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Old 07-24-2011, 01:55 PM   #341
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Habanero - Very hot chilli. Sorry made a type O!
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Old 07-24-2011, 02:10 PM   #342
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Arugula

An aromatic salad green. It is also known as rocket, roquette, rugula and rucola, and is popular in Italian cuisine. It is a species of Eruca native to the Mediterranean region, from Morocco and Portugal east to Lebanon and Turkey. Vernacular names include garden rocket, or simply rocket (British, Australian & New Zealand English), eruca, rocket salad, and arugula (American and Canadian English). All names ultimately derive from the Latin word eruca, a name for an unspecified plant in the family Brassicaceae, probably a type of cabbage.
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Old 07-24-2011, 02:12 PM   #343
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Ginger Snaps - Crisp and sweet ginger flavoured biscuits
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Old 07-24-2011, 08:06 PM   #344
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Green Grapes

This thread is very educational..I love it!!
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Old 07-24-2011, 09:34 PM   #345
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eau de vie

An eau de vie (plural, eaux de vie also spelled eau-de-vie and eaux-de-vie) is a clear, colorless fruit brandy that is produced by means of fermentation and double distillation. The fruit flavor is typically very light.


It's your thread Simonbaker!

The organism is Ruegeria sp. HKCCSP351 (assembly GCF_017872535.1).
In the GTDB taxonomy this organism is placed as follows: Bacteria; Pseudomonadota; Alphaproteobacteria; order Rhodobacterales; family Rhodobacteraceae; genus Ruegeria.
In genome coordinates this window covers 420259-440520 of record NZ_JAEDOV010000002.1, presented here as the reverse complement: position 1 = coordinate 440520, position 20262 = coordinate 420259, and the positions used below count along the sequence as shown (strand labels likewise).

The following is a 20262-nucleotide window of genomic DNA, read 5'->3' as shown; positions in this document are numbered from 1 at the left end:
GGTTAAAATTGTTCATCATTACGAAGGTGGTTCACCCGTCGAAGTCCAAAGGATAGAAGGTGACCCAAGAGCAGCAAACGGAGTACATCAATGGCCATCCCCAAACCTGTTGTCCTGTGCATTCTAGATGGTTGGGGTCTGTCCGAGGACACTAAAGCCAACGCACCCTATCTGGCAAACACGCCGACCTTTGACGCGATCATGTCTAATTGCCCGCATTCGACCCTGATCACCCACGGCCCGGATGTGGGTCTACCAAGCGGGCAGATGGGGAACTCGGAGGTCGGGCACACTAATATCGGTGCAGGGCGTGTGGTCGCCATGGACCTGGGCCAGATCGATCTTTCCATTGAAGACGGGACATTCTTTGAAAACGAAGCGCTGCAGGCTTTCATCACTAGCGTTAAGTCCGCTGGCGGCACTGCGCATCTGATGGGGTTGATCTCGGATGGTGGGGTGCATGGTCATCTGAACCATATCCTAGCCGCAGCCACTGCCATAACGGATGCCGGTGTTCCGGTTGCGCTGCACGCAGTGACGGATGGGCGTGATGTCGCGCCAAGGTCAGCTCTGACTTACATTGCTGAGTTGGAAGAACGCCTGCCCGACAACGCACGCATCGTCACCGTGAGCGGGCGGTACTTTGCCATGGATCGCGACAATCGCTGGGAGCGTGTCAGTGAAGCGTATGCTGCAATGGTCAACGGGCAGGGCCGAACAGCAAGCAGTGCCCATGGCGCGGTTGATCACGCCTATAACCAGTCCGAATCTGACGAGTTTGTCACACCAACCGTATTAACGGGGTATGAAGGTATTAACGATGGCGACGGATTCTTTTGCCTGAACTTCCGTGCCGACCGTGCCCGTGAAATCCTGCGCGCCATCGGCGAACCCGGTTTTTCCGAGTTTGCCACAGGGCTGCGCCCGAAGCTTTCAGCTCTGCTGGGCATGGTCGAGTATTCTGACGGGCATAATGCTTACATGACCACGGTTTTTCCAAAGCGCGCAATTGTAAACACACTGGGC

It's only doing what you initiated and revised. It *is* fun to learn new information about foods!
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Old 07-24-2011, 09:40 PM   #346
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Deviled eggs
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Old 07-24-2011, 09:42 PM   #347
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Idli

A south Indian savory cake popular throughout India. The cakes are usually two to three inches in diameter and are made by steaming a batter consisting of fermented black lentils (de-husked) and rice. The fermentation process breaks down the starches so that they are more readily metabolized by the body. The earliest mention of idli in India occurs in Tamil sangam literature. Also the aromatic flavour of Sambaar been mentioned in it around 6 CE. It is also found in Kannada writing of Shivakotiacharya in 920 CE.
Most often eaten at breakfast or as a snack, idlis are usually served in pairs with chutney, sambar, or other accompaniments. Mixtures of crushed dry spices such as milagai podi are the preferred condiment for idlis eaten on the go.
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Old 07-24-2011, 09:46 PM   #348
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Iceburg lettuce
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Old 07-24-2011, 09:49 PM   #349
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Bovril

The trademarked name of a thick, salty meat extract, developed in the 1870s by John Lawson Johnston and sold in a distinctive, bulbous jar. It is made in Burton upon Trent, Staffordshire, owned and distributed by Unilever UK.

Bovril can be made into a drink by diluting with hot water, or less commonly with milk. It can also be used as a flavouring for soups, stews or porridge, or spread on bread, especially toast, rather like Marmite.

The first part of the product's name comes from Latin bos (genitive bovis) meaning "ox" or "cow." Johnston took the -vril suffix from Bulwer-Lytton's then-popular 1870 "lost race" novel The Coming Race, whose plot revolves around a superior race of people, the Vril-ya, who derive their powers from an electromagnetic substance named "Vril.
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Old 07-24-2011, 09:52 PM   #350
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rice
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